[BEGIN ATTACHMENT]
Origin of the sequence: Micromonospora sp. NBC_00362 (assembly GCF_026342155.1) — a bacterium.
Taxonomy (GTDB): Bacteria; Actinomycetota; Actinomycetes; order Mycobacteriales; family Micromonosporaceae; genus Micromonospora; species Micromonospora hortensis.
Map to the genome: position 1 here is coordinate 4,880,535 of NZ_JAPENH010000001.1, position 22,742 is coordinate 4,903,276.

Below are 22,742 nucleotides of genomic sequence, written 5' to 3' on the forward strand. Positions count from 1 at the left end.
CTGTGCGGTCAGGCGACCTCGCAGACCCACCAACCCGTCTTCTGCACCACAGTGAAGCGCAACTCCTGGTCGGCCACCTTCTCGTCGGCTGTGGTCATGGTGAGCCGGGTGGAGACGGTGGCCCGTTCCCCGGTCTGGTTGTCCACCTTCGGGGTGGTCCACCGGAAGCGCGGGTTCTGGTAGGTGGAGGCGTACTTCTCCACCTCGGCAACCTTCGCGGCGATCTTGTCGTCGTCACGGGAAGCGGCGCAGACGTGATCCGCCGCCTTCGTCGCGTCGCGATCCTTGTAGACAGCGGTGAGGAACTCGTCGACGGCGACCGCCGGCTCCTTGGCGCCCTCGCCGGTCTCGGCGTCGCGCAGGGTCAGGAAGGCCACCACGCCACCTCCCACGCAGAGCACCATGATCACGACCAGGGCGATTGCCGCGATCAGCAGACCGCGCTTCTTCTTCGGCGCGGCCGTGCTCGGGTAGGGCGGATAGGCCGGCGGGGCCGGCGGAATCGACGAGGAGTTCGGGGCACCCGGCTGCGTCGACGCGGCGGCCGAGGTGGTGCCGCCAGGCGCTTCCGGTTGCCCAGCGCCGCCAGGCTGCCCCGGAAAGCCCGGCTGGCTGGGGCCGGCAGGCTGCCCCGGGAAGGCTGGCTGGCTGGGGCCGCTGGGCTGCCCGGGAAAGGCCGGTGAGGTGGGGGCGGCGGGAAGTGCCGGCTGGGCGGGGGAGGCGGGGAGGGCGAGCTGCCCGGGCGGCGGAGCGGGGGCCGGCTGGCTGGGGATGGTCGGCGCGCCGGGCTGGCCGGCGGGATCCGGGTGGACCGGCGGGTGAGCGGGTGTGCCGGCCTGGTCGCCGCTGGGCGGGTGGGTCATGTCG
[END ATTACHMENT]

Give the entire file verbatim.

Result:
Origin of the sequence: Micromonospora sp. NBC_00362 (assembly GCF_026342155.1) — a bacterium.
Taxonomy (GTDB): Bacteria; Actinomycetota; Actinomycetes; order Mycobacteriales; family Micromonosporaceae; genus Micromonospora; species Micromonospora hortensis.
Map to the genome: position 1 here is coordinate 4,880,535 of NZ_JAPENH010000001.1, position 22,742 is coordinate 4,903,276.

Below are 22,742 nucleotides of genomic sequence, written 5' to 3' on the forward strand. Positions count from 1 at the left end.
CTGTGCGGTCAGGCGACCTCGCAGACCCACCAACCCGTCTTCTGCACCACAGTGAAGCGCAACTCCTGGTCGGCCACCTTCTCGTCGGCTGTGGTCATGGTGAGCCGGGTGGAGACGGTGGCCCGTTCCCCGGTCTGGTTGTCCACCTTCGGGGTGGTCCACCGGAAGCGCGGGTTCTGGTAGGTGGAGGCGTACTTCTCCACCTCGGCAACCTTCGCGGCGATCTTGTCGTCGTCACGGGAAGCGGCGCAGACGTGATCCGCCGCCTTCGTCGCGTCGCGATCCTTGTAGACAGCGGTGAGGAACTCGTCGACGGCGACCGCCGGCTCCTTGGCGCCCTCGCCGGTCTCGGCGTCGCGCAGGGTCAGGAAGGCCACCACGCCACCTCCCACGCAGAGCACCATGATCACGACCAGGGCGATTGCCGCGATCAGCAGACCGCGCTTCTTCTTCGGCGCGGCCGTGCTCGGGTAGGGCGGATAGGCCGGCGGGGCCGGCGGAATCGACGAGGAGTTCGGGGCACCCGGCTGCGTCGACGCGGCGGCCGAGGTGGTGCCGCCAGGCGCTTCCGGTTGCCCAGCGCCGCCAGGCTGCCCCGGAAAGCCCGGCTGGCTGGGGCCGGCAGGCTGCCCCGGGAAGGCTGGCTGGCTGGGGCCGCTGGGCTGCCCGGGAAAGGCCGGTGAGGTGGGGGCGGCGGGAAGTGCCGGCTGGGCGGGGGAGGCGGGGAGGGCGAGCTGCCCGGGCGGCGGAGCGGGGGCCGGCTGGCTGGGGATGGTCGGCGCGCCGGGCTGGCCGGCGGGATCCGGGTGGACCGGCGGGTGAGCGGGTGTGCCGGCCTGGTCGCCGCTGGGCGGGTGGGTCATGTCG